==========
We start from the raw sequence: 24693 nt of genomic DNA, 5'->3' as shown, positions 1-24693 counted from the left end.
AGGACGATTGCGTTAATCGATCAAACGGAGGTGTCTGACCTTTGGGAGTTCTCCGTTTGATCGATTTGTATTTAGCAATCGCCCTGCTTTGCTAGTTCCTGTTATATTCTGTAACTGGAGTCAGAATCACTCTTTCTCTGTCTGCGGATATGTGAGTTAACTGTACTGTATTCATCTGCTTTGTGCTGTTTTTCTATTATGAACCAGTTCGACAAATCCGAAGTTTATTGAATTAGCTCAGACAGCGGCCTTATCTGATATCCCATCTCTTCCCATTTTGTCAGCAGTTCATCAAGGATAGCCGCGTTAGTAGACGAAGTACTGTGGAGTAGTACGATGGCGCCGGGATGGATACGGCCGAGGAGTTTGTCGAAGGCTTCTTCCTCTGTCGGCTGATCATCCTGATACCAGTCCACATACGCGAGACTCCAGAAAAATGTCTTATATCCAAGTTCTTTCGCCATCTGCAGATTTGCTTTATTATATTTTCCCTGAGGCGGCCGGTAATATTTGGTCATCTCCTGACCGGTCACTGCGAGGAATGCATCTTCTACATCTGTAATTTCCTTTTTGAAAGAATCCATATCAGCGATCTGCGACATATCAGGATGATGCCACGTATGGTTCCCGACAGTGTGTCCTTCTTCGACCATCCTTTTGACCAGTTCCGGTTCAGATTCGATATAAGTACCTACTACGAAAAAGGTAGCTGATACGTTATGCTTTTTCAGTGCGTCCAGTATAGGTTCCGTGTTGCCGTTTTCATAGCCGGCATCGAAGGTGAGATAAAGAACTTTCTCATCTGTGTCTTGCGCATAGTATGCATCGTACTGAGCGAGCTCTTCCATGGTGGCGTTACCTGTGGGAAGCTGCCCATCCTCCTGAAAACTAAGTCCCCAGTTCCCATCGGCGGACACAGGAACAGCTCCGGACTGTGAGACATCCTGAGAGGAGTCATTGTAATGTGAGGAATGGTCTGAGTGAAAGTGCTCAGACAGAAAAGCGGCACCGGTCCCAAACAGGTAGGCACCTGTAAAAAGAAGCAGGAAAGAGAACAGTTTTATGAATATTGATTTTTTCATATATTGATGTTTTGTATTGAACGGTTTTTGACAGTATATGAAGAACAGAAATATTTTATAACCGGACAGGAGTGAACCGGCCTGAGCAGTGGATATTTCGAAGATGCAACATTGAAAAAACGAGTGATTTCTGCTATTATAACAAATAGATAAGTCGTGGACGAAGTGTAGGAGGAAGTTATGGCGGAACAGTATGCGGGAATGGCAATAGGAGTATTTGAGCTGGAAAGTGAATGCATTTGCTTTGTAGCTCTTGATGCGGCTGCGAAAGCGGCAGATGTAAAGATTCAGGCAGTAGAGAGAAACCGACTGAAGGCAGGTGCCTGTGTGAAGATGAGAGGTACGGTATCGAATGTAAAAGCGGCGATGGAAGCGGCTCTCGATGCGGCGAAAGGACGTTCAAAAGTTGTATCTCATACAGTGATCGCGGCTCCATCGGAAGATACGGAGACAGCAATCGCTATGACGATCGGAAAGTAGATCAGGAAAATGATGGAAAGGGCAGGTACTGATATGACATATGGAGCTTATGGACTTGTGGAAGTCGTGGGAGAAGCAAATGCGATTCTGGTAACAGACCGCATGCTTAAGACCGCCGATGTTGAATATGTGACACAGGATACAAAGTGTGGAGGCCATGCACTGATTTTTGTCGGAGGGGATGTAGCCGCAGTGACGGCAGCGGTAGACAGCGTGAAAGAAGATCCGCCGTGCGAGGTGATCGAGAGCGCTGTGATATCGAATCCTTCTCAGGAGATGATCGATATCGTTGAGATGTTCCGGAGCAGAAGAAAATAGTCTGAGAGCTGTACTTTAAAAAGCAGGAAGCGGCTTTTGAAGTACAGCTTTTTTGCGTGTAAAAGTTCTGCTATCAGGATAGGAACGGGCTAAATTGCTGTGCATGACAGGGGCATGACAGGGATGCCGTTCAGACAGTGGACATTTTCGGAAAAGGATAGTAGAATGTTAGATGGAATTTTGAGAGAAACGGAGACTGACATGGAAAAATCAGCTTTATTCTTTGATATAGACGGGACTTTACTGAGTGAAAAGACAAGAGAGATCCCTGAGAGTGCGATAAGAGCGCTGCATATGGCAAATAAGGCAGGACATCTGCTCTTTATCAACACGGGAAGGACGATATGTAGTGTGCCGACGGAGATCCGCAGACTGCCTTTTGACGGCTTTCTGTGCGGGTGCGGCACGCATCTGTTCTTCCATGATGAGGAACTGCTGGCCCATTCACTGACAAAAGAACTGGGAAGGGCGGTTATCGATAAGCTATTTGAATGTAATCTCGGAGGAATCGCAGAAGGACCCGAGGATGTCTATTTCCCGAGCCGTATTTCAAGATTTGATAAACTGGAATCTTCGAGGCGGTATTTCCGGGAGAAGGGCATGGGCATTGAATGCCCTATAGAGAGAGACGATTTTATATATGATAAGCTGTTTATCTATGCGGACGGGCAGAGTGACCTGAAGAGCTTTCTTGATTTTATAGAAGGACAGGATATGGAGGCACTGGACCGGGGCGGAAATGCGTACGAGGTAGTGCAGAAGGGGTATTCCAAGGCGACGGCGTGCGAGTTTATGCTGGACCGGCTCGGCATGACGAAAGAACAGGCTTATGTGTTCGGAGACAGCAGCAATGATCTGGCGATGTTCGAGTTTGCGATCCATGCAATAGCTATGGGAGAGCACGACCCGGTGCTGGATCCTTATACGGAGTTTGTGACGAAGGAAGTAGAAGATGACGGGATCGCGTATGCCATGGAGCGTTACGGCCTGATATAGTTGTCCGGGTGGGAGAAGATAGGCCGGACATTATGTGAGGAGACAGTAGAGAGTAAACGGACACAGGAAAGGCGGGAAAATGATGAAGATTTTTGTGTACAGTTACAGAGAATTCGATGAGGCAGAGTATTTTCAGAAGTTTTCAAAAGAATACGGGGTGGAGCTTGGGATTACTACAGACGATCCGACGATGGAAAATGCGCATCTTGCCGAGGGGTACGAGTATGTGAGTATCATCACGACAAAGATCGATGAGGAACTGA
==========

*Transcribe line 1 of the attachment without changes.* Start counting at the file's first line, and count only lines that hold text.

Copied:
We start from the raw sequence: 24693 nt of genomic DNA, 5'->3' as shown, positions 1-24693 counted from the left end.